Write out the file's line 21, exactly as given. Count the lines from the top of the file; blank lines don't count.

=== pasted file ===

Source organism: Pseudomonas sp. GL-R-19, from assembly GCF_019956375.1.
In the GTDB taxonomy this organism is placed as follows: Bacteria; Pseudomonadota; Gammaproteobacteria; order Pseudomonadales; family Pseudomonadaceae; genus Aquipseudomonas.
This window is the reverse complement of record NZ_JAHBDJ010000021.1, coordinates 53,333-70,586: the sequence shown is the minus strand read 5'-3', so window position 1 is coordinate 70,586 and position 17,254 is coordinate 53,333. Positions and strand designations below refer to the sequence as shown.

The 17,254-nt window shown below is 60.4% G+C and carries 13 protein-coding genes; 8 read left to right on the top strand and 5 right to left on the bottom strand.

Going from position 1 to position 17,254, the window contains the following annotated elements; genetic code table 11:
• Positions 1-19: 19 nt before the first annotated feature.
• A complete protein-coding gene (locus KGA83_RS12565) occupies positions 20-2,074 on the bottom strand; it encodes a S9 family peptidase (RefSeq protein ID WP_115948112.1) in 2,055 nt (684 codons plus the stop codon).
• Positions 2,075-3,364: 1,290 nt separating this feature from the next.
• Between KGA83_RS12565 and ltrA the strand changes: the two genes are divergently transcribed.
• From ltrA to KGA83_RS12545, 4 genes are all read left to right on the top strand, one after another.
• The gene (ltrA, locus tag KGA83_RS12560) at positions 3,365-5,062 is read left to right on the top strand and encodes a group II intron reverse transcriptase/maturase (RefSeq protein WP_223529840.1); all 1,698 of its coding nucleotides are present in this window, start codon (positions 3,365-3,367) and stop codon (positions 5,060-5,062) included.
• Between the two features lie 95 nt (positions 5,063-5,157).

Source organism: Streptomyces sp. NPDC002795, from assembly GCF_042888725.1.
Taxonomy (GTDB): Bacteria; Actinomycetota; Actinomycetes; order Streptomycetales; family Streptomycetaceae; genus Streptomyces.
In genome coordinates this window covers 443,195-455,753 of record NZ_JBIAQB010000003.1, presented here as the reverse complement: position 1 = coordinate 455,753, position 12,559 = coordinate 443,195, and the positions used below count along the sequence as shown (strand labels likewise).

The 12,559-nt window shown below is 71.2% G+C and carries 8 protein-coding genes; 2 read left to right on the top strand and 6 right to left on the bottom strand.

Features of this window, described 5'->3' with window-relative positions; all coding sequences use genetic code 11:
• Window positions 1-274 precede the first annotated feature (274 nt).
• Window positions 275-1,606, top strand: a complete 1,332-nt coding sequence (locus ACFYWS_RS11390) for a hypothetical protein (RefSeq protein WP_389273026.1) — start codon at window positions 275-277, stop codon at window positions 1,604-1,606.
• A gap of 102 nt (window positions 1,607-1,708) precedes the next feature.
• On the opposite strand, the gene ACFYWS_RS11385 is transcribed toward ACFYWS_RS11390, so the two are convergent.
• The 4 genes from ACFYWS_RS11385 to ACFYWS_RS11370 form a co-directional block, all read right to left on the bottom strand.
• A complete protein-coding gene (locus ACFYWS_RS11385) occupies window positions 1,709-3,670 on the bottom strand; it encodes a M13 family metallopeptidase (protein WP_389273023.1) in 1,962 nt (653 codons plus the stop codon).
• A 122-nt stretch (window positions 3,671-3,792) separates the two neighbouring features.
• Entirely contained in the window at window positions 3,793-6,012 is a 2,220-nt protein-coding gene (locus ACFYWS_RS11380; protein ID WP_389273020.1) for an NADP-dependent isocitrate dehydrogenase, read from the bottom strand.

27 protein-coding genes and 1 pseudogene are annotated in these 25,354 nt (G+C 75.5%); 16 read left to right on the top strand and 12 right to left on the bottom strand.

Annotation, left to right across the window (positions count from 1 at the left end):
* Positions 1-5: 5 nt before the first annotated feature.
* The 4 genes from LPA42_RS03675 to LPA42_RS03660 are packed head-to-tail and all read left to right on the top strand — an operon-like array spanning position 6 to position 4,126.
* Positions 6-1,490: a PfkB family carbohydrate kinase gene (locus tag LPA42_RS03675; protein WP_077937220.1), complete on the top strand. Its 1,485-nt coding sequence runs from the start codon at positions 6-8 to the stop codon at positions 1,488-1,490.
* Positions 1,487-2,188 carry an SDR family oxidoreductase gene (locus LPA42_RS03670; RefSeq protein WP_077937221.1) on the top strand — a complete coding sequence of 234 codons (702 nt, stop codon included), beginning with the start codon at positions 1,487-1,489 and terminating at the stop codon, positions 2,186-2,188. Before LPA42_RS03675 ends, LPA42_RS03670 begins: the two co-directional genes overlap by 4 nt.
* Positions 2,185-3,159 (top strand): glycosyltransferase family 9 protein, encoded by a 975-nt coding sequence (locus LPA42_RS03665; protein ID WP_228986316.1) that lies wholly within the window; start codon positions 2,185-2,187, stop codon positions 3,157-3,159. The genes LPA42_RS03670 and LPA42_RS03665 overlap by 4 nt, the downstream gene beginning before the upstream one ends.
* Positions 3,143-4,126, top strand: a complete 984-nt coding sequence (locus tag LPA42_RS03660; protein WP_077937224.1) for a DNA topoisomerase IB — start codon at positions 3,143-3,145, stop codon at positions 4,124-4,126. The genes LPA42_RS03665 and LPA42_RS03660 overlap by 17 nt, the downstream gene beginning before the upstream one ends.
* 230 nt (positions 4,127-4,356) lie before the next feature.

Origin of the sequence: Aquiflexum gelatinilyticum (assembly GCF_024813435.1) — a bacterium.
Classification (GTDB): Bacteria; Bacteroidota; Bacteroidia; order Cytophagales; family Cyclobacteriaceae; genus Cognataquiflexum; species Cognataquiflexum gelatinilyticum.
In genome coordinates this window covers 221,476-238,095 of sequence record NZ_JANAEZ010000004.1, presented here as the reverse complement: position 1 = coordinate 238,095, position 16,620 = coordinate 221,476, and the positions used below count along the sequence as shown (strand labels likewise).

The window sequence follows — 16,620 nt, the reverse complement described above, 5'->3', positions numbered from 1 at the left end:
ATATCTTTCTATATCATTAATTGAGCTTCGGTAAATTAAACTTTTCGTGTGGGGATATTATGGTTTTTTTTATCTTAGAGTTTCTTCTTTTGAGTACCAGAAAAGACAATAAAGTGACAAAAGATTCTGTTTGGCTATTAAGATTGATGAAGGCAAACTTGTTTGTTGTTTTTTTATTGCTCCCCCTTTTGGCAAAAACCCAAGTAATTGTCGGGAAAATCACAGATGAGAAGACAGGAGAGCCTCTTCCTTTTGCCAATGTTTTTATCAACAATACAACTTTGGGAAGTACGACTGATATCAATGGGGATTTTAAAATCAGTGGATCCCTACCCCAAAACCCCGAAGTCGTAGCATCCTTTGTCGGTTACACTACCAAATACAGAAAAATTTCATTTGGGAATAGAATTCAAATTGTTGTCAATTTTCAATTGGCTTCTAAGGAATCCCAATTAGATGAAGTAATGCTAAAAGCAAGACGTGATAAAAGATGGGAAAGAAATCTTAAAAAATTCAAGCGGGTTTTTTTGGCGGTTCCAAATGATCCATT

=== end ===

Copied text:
• On the opposite strand, the gene ACFYWS_RS11385 is transcribed toward ACFYWS_RS11390, so the two are convergent.